Nokia E61 and Sun Calendar Server … but no Windows

If you’re using Sun Calendar Server (a.k.a. JESCS for “Java Enterprise System Calendar Server) and have tried to synchronize it using anything else but a Windows machine or a SyncML Server, you already know what pain is, for sure. Been doing that a while ago when the connector for evolution was in its infancy. What I tried then was synching my Palm with evolution and trying to select the Sun Calendar as the backend. Well, it didn’t work.

Now that I have received this nice Nokia E61 gadget (how can Apple make the iPhone not have UMTS support?) originally just for use as an UMTS modem I find all those other things you can do with it and decided to revisit calendar synch. I expected to have to move along the lines of my previous attempt and was quite surprised to learn that multisync no longer exists, but has turned into opensync. And opensync has a jescs plugin, yay!

Here’s what I did to make it work:

  1. Install opensync
    On my ubuntu (feisty) system I installed the opensync 0.21 packages from here:
    http://www.in.fh-merseburg.de/~jahn/opensync-0.21/

    The packages I installed are:

    • libopensync-plugin-evolution2
    • libopensync-plugin-file
    • libopensync-plugin-jescs
    • libopensync-plugin-syncml
    • libopensync0
    • opensyncutils
    • msynctool
    • multisync-gui
  2. Configure a synchronization group
    To do that I used multisync-gui and added a synchronization group with a syncml-obex-client and a jescs-sync member. You may want to disable the synchronization of everything but events and todos.The configuration for the jescs-sync member is trivial and looks like this:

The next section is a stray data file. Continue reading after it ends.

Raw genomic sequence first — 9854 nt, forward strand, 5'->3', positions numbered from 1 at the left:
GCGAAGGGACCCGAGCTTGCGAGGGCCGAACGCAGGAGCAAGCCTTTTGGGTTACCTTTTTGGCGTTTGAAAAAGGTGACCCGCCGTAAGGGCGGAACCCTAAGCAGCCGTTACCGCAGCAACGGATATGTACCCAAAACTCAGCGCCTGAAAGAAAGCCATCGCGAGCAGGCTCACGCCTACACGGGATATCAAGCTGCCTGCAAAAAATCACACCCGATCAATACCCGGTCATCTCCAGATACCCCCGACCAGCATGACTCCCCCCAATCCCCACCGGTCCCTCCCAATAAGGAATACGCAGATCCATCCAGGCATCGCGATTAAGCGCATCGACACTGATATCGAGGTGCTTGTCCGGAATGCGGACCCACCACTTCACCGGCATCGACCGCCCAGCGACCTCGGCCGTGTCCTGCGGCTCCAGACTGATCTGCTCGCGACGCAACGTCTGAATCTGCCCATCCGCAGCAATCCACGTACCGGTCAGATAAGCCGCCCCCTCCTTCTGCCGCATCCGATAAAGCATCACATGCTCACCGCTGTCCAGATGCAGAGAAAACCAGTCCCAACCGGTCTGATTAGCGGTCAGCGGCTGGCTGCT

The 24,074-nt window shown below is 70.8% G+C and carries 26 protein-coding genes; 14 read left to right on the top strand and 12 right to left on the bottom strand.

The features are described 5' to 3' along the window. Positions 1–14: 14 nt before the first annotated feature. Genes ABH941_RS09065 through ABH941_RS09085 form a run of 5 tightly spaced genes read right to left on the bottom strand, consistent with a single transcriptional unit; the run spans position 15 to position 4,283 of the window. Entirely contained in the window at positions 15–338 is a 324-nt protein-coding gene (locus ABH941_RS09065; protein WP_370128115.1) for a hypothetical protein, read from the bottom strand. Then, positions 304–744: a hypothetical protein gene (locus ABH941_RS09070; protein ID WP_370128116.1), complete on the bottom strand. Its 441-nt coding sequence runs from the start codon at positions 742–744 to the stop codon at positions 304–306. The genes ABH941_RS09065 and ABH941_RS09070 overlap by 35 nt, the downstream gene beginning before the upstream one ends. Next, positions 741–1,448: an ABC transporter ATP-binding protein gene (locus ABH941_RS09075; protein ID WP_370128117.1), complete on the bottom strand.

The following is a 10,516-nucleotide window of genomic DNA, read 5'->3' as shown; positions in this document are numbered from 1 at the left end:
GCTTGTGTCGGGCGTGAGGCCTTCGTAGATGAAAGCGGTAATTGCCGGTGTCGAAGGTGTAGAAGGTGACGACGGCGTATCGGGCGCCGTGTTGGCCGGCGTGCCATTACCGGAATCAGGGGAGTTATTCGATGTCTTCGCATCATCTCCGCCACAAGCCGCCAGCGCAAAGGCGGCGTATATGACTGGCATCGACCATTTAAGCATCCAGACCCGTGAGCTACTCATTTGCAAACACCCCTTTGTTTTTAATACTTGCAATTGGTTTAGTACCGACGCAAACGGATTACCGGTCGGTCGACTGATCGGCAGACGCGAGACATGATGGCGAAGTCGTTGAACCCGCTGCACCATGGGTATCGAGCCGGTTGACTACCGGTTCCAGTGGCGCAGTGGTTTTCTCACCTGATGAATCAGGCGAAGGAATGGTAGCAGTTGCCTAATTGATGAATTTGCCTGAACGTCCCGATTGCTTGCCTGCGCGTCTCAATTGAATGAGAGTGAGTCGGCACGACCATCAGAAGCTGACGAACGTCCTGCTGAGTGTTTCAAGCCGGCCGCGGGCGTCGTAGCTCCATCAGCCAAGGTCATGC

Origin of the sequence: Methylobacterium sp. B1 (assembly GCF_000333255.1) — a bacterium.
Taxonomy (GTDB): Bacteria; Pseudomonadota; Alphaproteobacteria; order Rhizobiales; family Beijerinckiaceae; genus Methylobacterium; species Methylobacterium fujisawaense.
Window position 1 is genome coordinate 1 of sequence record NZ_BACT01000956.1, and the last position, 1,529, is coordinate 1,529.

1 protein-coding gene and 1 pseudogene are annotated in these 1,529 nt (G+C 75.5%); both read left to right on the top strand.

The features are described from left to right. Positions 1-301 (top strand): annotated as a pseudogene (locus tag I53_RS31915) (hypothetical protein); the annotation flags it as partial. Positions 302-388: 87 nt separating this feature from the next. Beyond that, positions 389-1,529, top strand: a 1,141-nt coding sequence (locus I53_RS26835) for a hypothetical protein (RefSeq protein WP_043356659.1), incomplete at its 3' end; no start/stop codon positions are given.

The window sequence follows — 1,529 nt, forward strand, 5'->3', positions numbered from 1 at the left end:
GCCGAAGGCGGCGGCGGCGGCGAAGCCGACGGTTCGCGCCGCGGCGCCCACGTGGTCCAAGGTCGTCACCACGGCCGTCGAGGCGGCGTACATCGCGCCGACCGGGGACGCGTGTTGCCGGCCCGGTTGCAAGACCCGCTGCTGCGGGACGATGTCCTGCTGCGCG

<?xml version=”1.0″?>
    <config>
    <!– Server address with optional port (<server_url>[:<port>]) –>
    <url>calendar-server</url>
    <!– Authentication data –>
    <username>me</username>
    <password>pw</password>
    <!– Notify attendees about event/task deletion ( 0 = no, 1 = yes ) –>
    <del_notify>1</del_notify>
    </config>

    Note that the server is specified without protocol (i.e. “http://&#8221;) prefix.

    The config for the E61 syncml client is a little bit more complex:

    <?xml version=”1.0″?>
    <config>
    <!– (Only for bluetooth) The bluetooth address if the bluetooth mode is selected –>
    <bluetooth_address>00:17:E3:0C:20:F2</bluetooth_address><!– (Only for bluetooth) The bluetooth channel to use. `sdptool browse $MAC` to search for the correct channel –>
    <bluetooth_channel>10</bluetooth_channel>

    <!– (Only for USB) The usb interface number of the SYNCML-SYNC target. use syncml-obex-client -u (you will need access to the USB raw device) to find it. –>
    <interface>0</interface>

    <!– The string that the plugin will use to identify itself. Some devices need a special string here. –>
    <identifier>PC Suite</identifier>

    <!– The syncml version to use: 0 for 1.0, 1 for 1.1 and 2 for 1.2 –>
    <version>1</version>

    <!– if the plugin should use wbxml –>
    <wbxml>1</wbxml>

    <!– The username to use. Leave empty to not require a username –>